Traditional Premarital Negotiations

Premarital Agreements

A premarital agreement (“PMA”) is an agreement between spouses that is made in contemplation of marriage and intended to be effective upon marriage. Such agreements are also sometimes referred to as “antenuptial” or “prenuptial” agreements. Traditionally PMA’s are used:

  • To preclude the creation of community property, either entirely or with specific exceptions
  • To maintain the character of separate property
  • To waive or limit spousal support
  • To plan for what will happen in the event of divorce
  • To plan for what will happen in the event of death
  • To change the character of property from community to separate, or from separate to community, or from one person’s separate property to the other’s separate property

To find out more about general community property law. Please see Summary of Premarital Agreement Law (prepared by Catherine Conner,, used with permission).

Traditional PMA Negotiations

In traditional negotiations, a draft PMA covering the above items is prepared by the lawyer for one of the parties and that draft is presented to the other party. The other party then retains a lawyer and the parties, through their lawyers, negotiate what the final agreement will be, often working from the initial draft.

This can work well. It is more likely to be successful if, well in advance of the marriage and prior to either party retaining a lawyer, you and your fiancée have educated yourselves about the basics of California community property law, and have shared what is important to you and what your goals and concerns are as you plan a life together.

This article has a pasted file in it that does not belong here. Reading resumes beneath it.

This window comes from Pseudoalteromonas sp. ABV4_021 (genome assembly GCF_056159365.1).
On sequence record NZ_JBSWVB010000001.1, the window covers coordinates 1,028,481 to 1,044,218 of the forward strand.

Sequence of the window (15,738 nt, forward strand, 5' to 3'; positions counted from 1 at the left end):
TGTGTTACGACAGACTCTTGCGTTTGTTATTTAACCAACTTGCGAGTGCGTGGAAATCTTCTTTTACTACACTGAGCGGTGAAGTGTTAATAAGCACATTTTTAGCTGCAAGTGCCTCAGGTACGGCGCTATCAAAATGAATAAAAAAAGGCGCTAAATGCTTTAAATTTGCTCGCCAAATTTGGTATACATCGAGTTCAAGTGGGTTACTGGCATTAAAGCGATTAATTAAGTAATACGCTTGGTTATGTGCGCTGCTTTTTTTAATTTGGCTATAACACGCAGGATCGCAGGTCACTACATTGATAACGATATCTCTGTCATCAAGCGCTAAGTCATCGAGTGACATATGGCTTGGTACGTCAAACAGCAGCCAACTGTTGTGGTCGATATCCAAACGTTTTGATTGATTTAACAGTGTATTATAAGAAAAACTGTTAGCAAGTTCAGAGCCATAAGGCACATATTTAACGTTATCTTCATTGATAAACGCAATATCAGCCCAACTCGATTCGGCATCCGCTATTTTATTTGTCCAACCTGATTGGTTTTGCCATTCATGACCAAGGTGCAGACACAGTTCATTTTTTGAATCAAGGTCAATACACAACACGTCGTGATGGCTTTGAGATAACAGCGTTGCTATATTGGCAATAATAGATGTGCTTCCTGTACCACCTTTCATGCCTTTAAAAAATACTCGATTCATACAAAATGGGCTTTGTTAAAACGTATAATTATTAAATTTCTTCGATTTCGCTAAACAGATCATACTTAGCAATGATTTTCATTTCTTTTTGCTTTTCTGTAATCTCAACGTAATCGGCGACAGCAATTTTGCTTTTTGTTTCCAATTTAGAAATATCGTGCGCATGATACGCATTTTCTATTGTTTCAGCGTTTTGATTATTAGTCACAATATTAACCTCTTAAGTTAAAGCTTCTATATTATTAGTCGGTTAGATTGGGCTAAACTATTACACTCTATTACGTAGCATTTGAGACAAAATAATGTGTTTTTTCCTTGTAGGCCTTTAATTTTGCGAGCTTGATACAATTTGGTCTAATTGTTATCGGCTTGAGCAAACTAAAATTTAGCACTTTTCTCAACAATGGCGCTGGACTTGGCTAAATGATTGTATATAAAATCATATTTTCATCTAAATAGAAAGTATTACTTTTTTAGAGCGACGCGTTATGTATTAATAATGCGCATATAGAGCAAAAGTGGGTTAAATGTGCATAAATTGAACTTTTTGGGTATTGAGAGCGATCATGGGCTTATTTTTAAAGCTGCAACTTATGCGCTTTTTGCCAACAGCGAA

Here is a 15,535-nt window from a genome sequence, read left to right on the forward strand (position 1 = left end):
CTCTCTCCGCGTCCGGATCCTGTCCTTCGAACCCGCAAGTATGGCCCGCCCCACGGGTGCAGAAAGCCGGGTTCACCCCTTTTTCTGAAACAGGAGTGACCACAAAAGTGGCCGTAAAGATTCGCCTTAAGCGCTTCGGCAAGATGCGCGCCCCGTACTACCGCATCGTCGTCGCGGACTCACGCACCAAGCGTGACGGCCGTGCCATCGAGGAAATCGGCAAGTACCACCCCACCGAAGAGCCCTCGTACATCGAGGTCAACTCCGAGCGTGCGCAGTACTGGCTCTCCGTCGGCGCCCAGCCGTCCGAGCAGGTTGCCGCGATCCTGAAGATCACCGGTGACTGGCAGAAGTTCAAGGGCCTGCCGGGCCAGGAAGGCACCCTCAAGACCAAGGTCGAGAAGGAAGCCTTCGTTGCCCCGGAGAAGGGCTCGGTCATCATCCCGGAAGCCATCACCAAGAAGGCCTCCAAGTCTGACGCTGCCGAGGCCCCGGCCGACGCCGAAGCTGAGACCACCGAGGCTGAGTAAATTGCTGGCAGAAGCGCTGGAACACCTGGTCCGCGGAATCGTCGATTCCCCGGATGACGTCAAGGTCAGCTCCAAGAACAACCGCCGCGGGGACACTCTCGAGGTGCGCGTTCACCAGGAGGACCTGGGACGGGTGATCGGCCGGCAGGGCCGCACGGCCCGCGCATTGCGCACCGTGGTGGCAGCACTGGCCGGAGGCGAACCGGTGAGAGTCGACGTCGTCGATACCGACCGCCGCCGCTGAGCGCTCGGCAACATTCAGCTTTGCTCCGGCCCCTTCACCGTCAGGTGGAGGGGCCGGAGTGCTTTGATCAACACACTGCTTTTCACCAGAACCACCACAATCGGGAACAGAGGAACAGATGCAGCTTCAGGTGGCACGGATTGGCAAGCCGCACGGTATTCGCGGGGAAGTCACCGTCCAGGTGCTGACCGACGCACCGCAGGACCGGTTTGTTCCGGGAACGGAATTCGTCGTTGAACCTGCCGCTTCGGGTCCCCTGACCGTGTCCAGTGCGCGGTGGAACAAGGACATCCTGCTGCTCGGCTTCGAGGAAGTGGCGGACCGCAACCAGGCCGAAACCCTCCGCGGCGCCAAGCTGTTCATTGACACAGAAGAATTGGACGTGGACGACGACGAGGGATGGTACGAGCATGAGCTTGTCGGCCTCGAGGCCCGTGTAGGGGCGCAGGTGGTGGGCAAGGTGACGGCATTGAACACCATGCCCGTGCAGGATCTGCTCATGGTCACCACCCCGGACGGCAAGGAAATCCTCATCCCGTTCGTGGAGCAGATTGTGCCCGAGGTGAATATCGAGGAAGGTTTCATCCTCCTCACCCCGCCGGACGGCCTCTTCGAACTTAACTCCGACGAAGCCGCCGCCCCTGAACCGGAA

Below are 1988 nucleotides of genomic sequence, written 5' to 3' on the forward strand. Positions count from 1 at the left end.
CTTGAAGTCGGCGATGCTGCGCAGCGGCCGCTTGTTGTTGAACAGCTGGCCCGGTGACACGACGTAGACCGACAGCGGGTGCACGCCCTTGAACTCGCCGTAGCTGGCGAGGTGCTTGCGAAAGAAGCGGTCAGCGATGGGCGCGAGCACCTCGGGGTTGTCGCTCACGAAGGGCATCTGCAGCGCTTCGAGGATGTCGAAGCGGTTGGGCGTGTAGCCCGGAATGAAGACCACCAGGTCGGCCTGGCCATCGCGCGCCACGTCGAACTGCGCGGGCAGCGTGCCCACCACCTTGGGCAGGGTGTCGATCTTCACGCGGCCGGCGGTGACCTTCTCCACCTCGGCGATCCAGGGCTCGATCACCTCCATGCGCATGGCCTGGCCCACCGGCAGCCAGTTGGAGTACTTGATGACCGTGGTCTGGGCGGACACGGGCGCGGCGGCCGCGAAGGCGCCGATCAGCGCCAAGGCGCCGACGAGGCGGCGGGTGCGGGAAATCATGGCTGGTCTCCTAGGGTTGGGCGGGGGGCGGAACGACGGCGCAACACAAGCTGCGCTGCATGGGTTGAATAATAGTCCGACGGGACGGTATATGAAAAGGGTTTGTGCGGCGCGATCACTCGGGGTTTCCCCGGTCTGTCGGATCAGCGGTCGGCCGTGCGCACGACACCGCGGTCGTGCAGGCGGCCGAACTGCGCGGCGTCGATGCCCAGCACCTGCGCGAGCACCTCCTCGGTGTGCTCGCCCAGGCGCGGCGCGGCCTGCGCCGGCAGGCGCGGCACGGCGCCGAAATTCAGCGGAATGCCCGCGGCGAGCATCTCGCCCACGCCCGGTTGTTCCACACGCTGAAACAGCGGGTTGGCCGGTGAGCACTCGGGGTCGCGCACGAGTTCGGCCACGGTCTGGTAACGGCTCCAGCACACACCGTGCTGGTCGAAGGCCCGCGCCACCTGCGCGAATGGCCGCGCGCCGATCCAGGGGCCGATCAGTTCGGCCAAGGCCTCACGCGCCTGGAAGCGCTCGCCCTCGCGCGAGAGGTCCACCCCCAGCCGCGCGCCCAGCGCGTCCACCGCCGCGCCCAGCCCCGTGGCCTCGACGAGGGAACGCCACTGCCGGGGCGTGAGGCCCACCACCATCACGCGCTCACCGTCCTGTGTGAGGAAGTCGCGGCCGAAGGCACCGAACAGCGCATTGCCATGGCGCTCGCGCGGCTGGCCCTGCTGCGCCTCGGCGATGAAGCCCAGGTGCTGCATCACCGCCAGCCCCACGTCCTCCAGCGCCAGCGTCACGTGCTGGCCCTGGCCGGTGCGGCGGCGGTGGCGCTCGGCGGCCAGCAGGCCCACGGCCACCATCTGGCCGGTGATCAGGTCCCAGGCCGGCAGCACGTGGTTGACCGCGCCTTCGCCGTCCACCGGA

Unfortunately, what happens all too often is that people don’t talk about these things because they find it uncomfortable to do so; the preparation of the PMA is left to the very last minute; and the outcome often unfairly advantages the person who initiated the process. One commentator has described the kind of PMA’s that result as “the bomb” and “the box”.

“The Bomb”: In this model, one spouse-to-be (usually the one with more assets and more often than not, the husband) delivers a draft PMA to the other 6-8 weeks before the wedding. The PMA prepared  requires her to opt out of the community property system – no sharing of earnings and no acquisition of joint property. When informed of this by her lawyer, wife-to-be either becomes extremely upset, since they have never discussed the terms, or totally accepting (“We love each other and I am not marrying him to get rich”).

In the first instance, the lawyer must inform opposing counsel that this one-sided deal is not acceptable and persuade him or her to begin a process of negotiating an agreement that will work for both parties. Meanwhile, the document has damaged the trust between the couple and cast a cloud over preparations for the wedding. In the second instance, the lawyer must either explain, in writing, that the PMA leaves her worse off than if there were no agreement, and require her to sign that writing before the lawyer will sign off on the PMA, or choose not to continue to represent her. In neither case is the fiancée well-served.

“The Box”: In this model the spouse with fewer assets is sent a draft PMA that contains generous provisions for her, allowing her to “acquire” a share of husband’s separate property over time and to receive a generous bequest upon his death. She is delighted with her “Tiffany box” – it feels like a great gift.

In the case of the “Tiffany box”, the process often leads to a successfully completed PMA. It fails, however, to create a foundation for the relationship – it has failed to give the wife any power to determine what her future will be, or to participate in planning for the couple’s future.

NOTE: The “bomb/box” metaphors and discussion  are derived from the article “The Practical Pre-Nup” by Belinda Hanson and Mu-En Steeg,, used with permission.”